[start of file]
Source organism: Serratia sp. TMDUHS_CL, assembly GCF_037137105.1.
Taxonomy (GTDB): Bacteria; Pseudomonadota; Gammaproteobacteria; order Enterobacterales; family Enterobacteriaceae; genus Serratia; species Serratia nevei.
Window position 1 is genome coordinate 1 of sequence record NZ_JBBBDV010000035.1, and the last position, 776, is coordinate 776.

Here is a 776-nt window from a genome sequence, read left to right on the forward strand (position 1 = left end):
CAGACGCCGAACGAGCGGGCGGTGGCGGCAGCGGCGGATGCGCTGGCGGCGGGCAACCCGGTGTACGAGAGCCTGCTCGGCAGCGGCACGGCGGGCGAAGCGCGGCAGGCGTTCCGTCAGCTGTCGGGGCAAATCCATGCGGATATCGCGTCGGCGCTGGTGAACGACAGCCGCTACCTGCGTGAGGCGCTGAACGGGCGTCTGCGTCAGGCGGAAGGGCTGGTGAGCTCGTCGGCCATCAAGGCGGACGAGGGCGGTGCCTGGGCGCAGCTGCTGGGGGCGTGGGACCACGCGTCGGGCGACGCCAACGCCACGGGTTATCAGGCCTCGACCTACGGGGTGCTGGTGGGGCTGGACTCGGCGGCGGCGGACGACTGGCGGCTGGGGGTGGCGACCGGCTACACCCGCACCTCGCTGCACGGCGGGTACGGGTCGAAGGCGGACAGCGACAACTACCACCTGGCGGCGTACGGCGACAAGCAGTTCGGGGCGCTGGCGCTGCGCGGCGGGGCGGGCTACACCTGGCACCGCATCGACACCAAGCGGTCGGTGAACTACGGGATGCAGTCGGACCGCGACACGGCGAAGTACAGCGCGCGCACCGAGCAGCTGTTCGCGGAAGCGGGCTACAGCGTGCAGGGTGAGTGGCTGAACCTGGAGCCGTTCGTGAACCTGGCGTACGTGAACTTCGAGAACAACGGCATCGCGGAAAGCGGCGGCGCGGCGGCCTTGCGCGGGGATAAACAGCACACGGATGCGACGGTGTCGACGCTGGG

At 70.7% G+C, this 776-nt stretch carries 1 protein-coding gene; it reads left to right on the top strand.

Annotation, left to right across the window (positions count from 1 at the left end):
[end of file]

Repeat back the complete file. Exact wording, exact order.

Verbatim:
Source organism: Serratia sp. TMDUHS_CL, assembly GCF_037137105.1.
Taxonomy (GTDB): Bacteria; Pseudomonadota; Gammaproteobacteria; order Enterobacterales; family Enterobacteriaceae; genus Serratia; species Serratia nevei.
Window position 1 is genome coordinate 1 of sequence record NZ_JBBBDV010000035.1, and the last position, 776, is coordinate 776.

Here is a 776-nt window from a genome sequence, read left to right on the forward strand (position 1 = left end):
CAGACGCCGAACGAGCGGGCGGTGGCGGCAGCGGCGGATGCGCTGGCGGCGGGCAACCCGGTGTACGAGAGCCTGCTCGGCAGCGGCACGGCGGGCGAAGCGCGGCAGGCGTTCCGTCAGCTGTCGGGGCAAATCCATGCGGATATCGCGTCGGCGCTGGTGAACGACAGCCGCTACCTGCGTGAGGCGCTGAACGGGCGTCTGCGTCAGGCGGAAGGGCTGGTGAGCTCGTCGGCCATCAAGGCGGACGAGGGCGGTGCCTGGGCGCAGCTGCTGGGGGCGTGGGACCACGCGTCGGGCGACGCCAACGCCACGGGTTATCAGGCCTCGACCTACGGGGTGCTGGTGGGGCTGGACTCGGCGGCGGCGGACGACTGGCGGCTGGGGGTGGCGACCGGCTACACCCGCACCTCGCTGCACGGCGGGTACGGGTCGAAGGCGGACAGCGACAACTACCACCTGGCGGCGTACGGCGACAAGCAGTTCGGGGCGCTGGCGCTGCGCGGCGGGGCGGGCTACACCTGGCACCGCATCGACACCAAGCGGTCGGTGAACTACGGGATGCAGTCGGACCGCGACACGGCGAAGTACAGCGCGCGCACCGAGCAGCTGTTCGCGGAAGCGGGCTACAGCGTGCAGGGTGAGTGGCTGAACCTGGAGCCGTTCGTGAACCTGGCGTACGTGAACTTCGAGAACAACGGCATCGCGGAAAGCGGCGGCGCGGCGGCCTTGCGCGGGGATAAACAGCACACGGATGCGACGGTGTCGACGCTGGG

At 70.7% G+C, this 776-nt stretch carries 1 protein-coding gene; it reads left to right on the top strand.

Annotation, left to right across the window (positions count from 1 at the left end):